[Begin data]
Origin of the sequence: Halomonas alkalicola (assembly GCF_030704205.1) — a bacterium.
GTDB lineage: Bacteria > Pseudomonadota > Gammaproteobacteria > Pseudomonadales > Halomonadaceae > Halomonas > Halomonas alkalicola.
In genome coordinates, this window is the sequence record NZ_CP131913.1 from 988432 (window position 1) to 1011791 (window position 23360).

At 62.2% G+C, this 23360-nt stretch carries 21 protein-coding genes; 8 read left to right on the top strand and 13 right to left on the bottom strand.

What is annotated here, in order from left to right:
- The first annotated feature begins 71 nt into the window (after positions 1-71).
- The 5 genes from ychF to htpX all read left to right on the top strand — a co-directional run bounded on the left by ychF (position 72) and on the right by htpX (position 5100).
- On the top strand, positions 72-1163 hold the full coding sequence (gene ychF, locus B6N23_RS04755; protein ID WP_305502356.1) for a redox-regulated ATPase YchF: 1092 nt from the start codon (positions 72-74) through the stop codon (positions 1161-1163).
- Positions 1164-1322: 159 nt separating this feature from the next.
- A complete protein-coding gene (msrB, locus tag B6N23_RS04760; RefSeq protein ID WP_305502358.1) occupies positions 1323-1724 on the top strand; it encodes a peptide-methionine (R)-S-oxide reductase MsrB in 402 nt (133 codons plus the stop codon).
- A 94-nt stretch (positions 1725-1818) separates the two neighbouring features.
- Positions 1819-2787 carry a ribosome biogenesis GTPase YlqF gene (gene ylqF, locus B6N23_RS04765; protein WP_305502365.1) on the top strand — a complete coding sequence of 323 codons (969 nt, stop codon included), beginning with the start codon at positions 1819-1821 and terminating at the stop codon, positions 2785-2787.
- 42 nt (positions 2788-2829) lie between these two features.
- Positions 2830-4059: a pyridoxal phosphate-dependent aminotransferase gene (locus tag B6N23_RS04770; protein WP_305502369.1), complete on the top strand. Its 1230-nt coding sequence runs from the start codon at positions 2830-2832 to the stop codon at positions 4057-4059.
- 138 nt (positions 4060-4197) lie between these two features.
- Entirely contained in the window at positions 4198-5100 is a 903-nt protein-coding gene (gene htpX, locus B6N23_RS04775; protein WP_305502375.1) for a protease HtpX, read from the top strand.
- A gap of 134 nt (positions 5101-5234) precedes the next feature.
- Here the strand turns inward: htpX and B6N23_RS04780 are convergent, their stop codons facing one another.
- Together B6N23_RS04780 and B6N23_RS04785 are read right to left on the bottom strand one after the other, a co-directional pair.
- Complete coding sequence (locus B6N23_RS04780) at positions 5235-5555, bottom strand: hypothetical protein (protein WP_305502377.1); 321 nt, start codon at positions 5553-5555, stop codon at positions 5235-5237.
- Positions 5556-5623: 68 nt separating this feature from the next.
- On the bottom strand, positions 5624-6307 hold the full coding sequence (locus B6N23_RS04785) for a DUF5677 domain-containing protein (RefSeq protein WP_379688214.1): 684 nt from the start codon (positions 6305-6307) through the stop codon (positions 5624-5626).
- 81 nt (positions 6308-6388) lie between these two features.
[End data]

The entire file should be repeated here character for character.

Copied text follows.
Origin of the sequence: Halomonas alkalicola (assembly GCF_030704205.1) — a bacterium.
GTDB lineage: Bacteria > Pseudomonadota > Gammaproteobacteria > Pseudomonadales > Halomonadaceae > Halomonas > Halomonas alkalicola.
In genome coordinates, this window is the sequence record NZ_CP131913.1 from 988432 (window position 1) to 1011791 (window position 23360).

At 62.2% G+C, this 23360-nt stretch carries 21 protein-coding genes; 8 read left to right on the top strand and 13 right to left on the bottom strand.

What is annotated here, in order from left to right:
- The first annotated feature begins 71 nt into the window (after positions 1-71).
- The 5 genes from ychF to htpX all read left to right on the top strand — a co-directional run bounded on the left by ychF (position 72) and on the right by htpX (position 5100).
- On the top strand, positions 72-1163 hold the full coding sequence (gene ychF, locus B6N23_RS04755; protein ID WP_305502356.1) for a redox-regulated ATPase YchF: 1092 nt from the start codon (positions 72-74) through the stop codon (positions 1161-1163).
- Positions 1164-1322: 159 nt separating this feature from the next.
- A complete protein-coding gene (msrB, locus tag B6N23_RS04760; RefSeq protein ID WP_305502358.1) occupies positions 1323-1724 on the top strand; it encodes a peptide-methionine (R)-S-oxide reductase MsrB in 402 nt (133 codons plus the stop codon).
- A 94-nt stretch (positions 1725-1818) separates the two neighbouring features.
- Positions 1819-2787 carry a ribosome biogenesis GTPase YlqF gene (gene ylqF, locus B6N23_RS04765; protein WP_305502365.1) on the top strand — a complete coding sequence of 323 codons (969 nt, stop codon included), beginning with the start codon at positions 1819-1821 and terminating at the stop codon, positions 2785-2787.
- 42 nt (positions 2788-2829) lie between these two features.
- Positions 2830-4059: a pyridoxal phosphate-dependent aminotransferase gene (locus tag B6N23_RS04770; protein WP_305502369.1), complete on the top strand. Its 1230-nt coding sequence runs from the start codon at positions 2830-2832 to the stop codon at positions 4057-4059.
- 138 nt (positions 4060-4197) lie between these two features.
- Entirely contained in the window at positions 4198-5100 is a 903-nt protein-coding gene (gene htpX, locus B6N23_RS04775; protein WP_305502375.1) for a protease HtpX, read from the top strand.
- A gap of 134 nt (positions 5101-5234) precedes the next feature.
- Here the strand turns inward: htpX and B6N23_RS04780 are convergent, their stop codons facing one another.
- Together B6N23_RS04780 and B6N23_RS04785 are read right to left on the bottom strand one after the other, a co-directional pair.
- Complete coding sequence (locus B6N23_RS04780) at positions 5235-5555, bottom strand: hypothetical protein (protein WP_305502377.1); 321 nt, start codon at positions 5553-5555, stop codon at positions 5235-5237.
- Positions 5556-5623: 68 nt separating this feature from the next.
- On the bottom strand, positions 5624-6307 hold the full coding sequence (locus B6N23_RS04785) for a DUF5677 domain-containing protein (RefSeq protein WP_379688214.1): 684 nt from the start codon (positions 6305-6307) through the stop codon (positions 5624-5626).
- 81 nt (positions 6308-6388) lie between these two features.